5 Components to Get Right When Specifying Thermal Oxidizers
If all conditions are considered, a carefully selected thermal oxidizer can last many years.
Thermal oxidizers offer a safe, effective and reliable solution to the need for the elimination of objectionable waste streams, odors and volatile organic compounds (VOCs) while complying with environmental regulations. With proper selection of the thermal oxidizer and the employment of lightweight refractory linings and natural-draft operation, the technology can act as an immediate backup to other pollution-control methods in the event of an equipment or power failure. Sizes can vary from large stationary units to micro units for laboratories, pilot plants and research. Modular oxidizers that bolt together in the field can provide a further range of sizes for both stationary and portable applications.
Waste streams can range from gases and vapors to liquid, two-phase flows to slurries. Typical thermal oxidizer applications can be found in chemical and process plants, food processing, pulp and paper, wastewater treatment, soil remediation, pilot plants and some fields of research, including alternate energy, biomass, fuel cells and hydrogen.
Thermal oxidizers consist of the following components:
- Waste feed system. This includes the inlet piping with isolation and control valves, flame arrester, disentrainment or water liquid-seal drums.
- Fuel piping trains to burner and pilot, including the inlet piping with isolation and control valves.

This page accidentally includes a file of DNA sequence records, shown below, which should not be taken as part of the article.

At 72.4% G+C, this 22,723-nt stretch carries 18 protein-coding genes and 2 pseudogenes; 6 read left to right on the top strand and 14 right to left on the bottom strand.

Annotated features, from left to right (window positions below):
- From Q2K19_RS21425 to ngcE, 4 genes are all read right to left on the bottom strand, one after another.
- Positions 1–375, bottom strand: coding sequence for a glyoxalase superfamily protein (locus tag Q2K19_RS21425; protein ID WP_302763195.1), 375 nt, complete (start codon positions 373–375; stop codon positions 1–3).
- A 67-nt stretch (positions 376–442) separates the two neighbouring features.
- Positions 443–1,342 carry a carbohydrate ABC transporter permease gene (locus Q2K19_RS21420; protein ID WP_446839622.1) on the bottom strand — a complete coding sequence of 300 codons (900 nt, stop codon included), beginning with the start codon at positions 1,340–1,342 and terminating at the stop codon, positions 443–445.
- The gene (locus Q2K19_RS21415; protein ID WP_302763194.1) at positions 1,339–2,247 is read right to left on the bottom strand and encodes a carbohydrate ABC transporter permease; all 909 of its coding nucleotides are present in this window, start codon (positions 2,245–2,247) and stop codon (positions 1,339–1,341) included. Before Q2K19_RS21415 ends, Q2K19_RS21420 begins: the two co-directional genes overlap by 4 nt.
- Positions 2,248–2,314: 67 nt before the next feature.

- Combustion chamber with high temperature refractory lining.
- Air inlets (air dampers or blowers).
- Waste burner, assist fuel burner and pilot.
- Flame safeguard, temperature, overfire, fuel and air controls.
- Sample ports for performance monitoring of the pollution-control device.
Oxidizers also might include secondary recovery for toxic components in the oxidizer combustion exhaust (chlorine, sulfur, particulate) and heat recovery technology.
Waste Feed System for Industrial Oxidizers
Considerations in the selection of a thermal oxidizer start with plant and process needs. The first step is to determine the flow rate of each waste stream (maximum, normal, minimum). If there are multiple waste streams, review to see if they can be combined or must be kept separate with individual waste trains and burners. Most thermal oxidizers have one waste train while some have two or more.
Different types of waste streams might include high and low pressure streams or wastes that react if mixed together. It is important to provide a detailed waste composition for each stream along with waste temperatures and available pressure. If the pressure is low, then a booster blower or, for liquid, a pump will be required. Pressure is critical to deliver the waste through the feed piping, equipment (arresters, drums, valves) and burner.
In addition, it is important to know the composition of the waste. This information is used to select the material of the piping and other equipment. Waste composition is also important in the selection of the stack material and refractory lining. For example, does the inside of the stack need to have a corrosion-prevention coating if the thermal oxidizer is not continuously running due to cool down and condensate formation? Waste composition and temperature are important for streams that will condense inside the feed piping system.